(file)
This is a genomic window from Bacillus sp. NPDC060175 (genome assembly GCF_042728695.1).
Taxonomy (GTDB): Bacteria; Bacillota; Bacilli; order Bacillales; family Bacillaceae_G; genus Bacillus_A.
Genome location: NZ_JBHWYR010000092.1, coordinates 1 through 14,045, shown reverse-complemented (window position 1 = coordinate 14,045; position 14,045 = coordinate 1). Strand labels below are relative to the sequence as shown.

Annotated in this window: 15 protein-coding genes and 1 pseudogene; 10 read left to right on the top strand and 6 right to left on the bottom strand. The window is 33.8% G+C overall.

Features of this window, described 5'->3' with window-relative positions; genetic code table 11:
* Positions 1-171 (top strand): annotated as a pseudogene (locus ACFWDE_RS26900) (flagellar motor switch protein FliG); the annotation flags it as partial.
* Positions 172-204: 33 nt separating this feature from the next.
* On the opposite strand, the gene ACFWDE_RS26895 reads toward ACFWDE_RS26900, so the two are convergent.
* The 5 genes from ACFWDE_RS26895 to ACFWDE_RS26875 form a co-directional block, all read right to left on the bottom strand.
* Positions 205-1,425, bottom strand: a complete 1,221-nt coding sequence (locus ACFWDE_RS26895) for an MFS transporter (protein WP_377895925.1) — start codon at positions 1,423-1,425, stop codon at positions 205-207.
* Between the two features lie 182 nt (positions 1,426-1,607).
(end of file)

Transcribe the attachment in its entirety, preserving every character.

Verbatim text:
This is a genomic window from Bacillus sp. NPDC060175 (genome assembly GCF_042728695.1).
Taxonomy (GTDB): Bacteria; Bacillota; Bacilli; order Bacillales; family Bacillaceae_G; genus Bacillus_A.
Genome location: NZ_JBHWYR010000092.1, coordinates 1 through 14,045, shown reverse-complemented (window position 1 = coordinate 14,045; position 14,045 = coordinate 1). Strand labels below are relative to the sequence as shown.

Annotated in this window: 15 protein-coding genes and 1 pseudogene; 10 read left to right on the top strand and 6 right to left on the bottom strand. The window is 33.8% G+C overall.

Features of this window, described 5'->3' with window-relative positions; genetic code table 11:
* Positions 1-171 (top strand): annotated as a pseudogene (locus ACFWDE_RS26900) (flagellar motor switch protein FliG); the annotation flags it as partial.
* Positions 172-204: 33 nt separating this feature from the next.
* On the opposite strand, the gene ACFWDE_RS26895 reads toward ACFWDE_RS26900, so the two are convergent.
* The 5 genes from ACFWDE_RS26895 to ACFWDE_RS26875 form a co-directional block, all read right to left on the bottom strand.
* Positions 205-1,425, bottom strand: a complete 1,221-nt coding sequence (locus ACFWDE_RS26895) for an MFS transporter (protein WP_377895925.1) — start codon at positions 1,423-1,425, stop codon at positions 205-207.
* Between the two features lie 182 nt (positions 1,426-1,607).